The Future is Portable
In the past five years, the industry of financial technology has made significant progress, especially in the area of financial data access and sharing. Instead of being oblivious, most consumers now have at least some awareness of their own personal data as well as who is accessing it. This is a good start, but we’re working toward a future where consumers will have full control of their data at all times, which opens the door for endless consumer benefits.
What have banking and fintech been working on to make this future possible? To sum it up: portability. Simply put, data portability lets consumers own their data and decide how it’s used. In this quest, we’re currently at a point where the consumer has some ability to control and move data about them that’s collected by third party entities, rather than using their financial institution as a gate-keeper for that data. Over recent years, consumers have increasingly been able to personally move their information between services, apps, and IT environments to best meet their needs.
What’s driving this change? Essentially it’s the regulatory activity focused on increasing online privacy. Since 2016 and 2018 respectively, the General Data Protection Regulation (GDPR) and the California Consumer Privacy Act (CCPA) have truly gotten the ball rolling for data portability. While the CCPA was born out of U.S. legislation and the GDPR is EU-based, they both focus on this novel concept of portability. Both acts focus on the belief that individuals should be able to obtain, move, copy, transfer, and reuse their own personal data. The CCPA and GDPR assert that consumers have a right to not only know what data is being collected about them by an organization; they also should be able to share that data in a readable form with other organizations. In other terms, this legislation requires that all data collected be portable.
We believe consumers should be able to share their data with whomever they want, but they also should be able to stop sharing their data with whomever they want, whenever they want. This capability doesn’t exist – yet – but through ongoing collaboration between entities that care about privacy, it’s on the horizon.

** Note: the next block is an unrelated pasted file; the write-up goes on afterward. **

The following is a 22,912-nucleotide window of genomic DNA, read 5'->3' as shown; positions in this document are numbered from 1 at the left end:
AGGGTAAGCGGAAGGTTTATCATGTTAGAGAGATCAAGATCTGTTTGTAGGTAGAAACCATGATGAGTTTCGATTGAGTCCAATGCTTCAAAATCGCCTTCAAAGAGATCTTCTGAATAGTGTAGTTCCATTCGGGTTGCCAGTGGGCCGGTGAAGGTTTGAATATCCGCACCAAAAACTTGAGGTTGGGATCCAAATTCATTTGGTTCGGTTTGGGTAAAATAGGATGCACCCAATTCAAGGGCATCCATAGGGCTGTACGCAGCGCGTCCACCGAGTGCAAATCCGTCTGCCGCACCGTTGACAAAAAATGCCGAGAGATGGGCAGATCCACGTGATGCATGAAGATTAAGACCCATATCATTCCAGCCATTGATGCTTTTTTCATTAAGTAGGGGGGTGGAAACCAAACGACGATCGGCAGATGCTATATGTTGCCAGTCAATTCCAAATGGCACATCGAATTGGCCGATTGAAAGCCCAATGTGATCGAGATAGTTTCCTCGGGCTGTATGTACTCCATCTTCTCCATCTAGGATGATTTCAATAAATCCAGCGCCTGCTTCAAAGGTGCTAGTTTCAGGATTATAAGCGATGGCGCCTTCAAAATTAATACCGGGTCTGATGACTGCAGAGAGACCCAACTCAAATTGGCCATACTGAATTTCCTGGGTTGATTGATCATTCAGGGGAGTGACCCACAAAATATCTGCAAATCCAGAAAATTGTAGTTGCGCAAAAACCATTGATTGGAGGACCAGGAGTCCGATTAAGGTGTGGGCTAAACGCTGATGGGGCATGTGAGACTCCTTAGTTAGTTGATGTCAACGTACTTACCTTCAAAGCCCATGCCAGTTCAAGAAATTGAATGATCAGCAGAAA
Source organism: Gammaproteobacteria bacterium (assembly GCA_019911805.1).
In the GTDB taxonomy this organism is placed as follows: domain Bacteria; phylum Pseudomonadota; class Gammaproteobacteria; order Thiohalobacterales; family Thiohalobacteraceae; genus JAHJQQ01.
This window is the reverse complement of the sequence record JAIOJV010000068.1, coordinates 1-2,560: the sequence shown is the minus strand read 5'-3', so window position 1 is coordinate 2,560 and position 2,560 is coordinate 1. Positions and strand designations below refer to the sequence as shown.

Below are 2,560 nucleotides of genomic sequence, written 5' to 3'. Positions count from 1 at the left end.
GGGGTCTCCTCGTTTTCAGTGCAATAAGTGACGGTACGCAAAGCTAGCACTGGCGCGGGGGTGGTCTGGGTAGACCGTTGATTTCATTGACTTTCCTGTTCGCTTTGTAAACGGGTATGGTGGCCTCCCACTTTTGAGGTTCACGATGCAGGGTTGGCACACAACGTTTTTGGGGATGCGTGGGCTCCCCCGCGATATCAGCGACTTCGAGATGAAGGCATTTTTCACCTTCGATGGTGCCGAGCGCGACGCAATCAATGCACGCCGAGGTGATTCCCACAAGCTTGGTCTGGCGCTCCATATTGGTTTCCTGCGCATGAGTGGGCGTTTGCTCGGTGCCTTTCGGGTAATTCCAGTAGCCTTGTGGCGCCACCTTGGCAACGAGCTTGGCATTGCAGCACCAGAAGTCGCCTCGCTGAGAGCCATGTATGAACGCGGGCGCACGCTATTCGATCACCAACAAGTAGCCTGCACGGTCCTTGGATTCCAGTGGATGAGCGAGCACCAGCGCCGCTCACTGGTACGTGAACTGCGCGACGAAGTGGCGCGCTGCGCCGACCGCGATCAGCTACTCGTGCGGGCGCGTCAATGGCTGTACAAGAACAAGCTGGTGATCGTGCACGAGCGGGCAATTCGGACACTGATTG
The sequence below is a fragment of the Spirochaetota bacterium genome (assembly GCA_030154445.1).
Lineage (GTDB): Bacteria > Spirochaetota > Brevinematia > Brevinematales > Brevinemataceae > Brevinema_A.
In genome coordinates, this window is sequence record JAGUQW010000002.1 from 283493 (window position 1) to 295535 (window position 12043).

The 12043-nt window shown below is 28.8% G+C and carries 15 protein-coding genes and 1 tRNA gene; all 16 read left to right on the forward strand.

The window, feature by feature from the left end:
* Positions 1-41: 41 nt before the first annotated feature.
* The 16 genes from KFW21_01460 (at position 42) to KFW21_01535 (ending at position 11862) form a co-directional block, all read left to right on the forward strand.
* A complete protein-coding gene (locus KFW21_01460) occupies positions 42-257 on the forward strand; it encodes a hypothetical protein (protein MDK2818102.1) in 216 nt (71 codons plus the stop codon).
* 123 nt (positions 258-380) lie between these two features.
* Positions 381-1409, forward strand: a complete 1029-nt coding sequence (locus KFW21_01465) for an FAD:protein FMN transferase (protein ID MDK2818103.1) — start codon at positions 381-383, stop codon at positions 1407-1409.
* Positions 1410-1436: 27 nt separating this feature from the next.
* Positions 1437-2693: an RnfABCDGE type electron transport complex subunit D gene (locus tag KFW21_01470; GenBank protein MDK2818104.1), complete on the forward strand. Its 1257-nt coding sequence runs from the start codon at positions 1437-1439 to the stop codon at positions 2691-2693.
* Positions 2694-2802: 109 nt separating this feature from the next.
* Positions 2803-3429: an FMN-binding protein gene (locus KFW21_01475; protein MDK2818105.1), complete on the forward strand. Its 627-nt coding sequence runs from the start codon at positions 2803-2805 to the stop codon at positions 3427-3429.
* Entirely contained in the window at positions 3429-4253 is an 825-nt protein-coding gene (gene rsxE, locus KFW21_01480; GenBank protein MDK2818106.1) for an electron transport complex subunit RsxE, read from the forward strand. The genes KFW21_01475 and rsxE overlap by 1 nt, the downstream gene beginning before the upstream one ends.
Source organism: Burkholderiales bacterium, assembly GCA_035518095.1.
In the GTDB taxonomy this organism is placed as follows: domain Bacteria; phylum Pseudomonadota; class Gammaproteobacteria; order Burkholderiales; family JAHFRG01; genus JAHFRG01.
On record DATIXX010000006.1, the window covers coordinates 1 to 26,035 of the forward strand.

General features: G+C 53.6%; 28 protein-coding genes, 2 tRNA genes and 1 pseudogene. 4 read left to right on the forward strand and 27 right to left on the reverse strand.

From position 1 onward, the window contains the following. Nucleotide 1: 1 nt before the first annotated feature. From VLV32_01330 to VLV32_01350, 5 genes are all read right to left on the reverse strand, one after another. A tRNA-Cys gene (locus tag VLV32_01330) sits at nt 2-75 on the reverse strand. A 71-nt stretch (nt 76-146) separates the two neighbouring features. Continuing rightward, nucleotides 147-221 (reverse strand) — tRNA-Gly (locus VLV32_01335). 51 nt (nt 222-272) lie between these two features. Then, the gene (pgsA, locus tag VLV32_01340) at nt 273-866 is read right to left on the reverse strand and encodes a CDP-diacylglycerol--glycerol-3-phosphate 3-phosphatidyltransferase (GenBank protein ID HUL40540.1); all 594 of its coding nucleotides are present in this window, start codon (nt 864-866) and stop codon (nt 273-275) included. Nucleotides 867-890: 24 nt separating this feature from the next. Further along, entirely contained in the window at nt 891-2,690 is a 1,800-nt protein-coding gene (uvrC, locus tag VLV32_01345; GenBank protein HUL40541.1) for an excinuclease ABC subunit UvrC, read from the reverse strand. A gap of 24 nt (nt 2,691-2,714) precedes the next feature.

Portability involves three different entities: data sources, data recipients, and data portability platforms. Data sources are things like banks or other financial institutions and data access networks. While they support the idea of data portability, they aren’t able to do it themselves. Data recipients are mobile wallets or consumer apps – basically platforms that focus on consumer experiences but can’t deal directly with financial institutions. So finally, data portability platforms exist to bridge the gaps between sources and recipients by providing the mode through which data can be transferred.
Data portability is definitely attainable, but one key element for making it possible is collaboration. It will take all of us in related industries working together to make portability a reality. As we at Pentadata have worked toward the goal of full data portability, we’ve learned three main things:
- We have to move fast but shouldn’t rush. The industry is changing at exponential speeds, and we have to keep up. But big changes require time, so we need to balance innovation with patience and wisdom.
- Technology needs to respect privacy. Just because we can do something doesn’t mean we should. We need to make sure to collaborate with other organizations who have the same values and commitment to consumer privacy.
- When in doubt, let the consumer choose. At the end of the day, the products we build are for consumers, so it’s important to know and apply their desires to what we’re creating.
In the end, our industries should be focused on creating a better experience for consumers, and we believe data portability is a huge part of that. So let’s work together to create a future where customers own their data and have the ability to control who gets it. For we believe that when full portability becomes reality, the possibilities for good will be endless.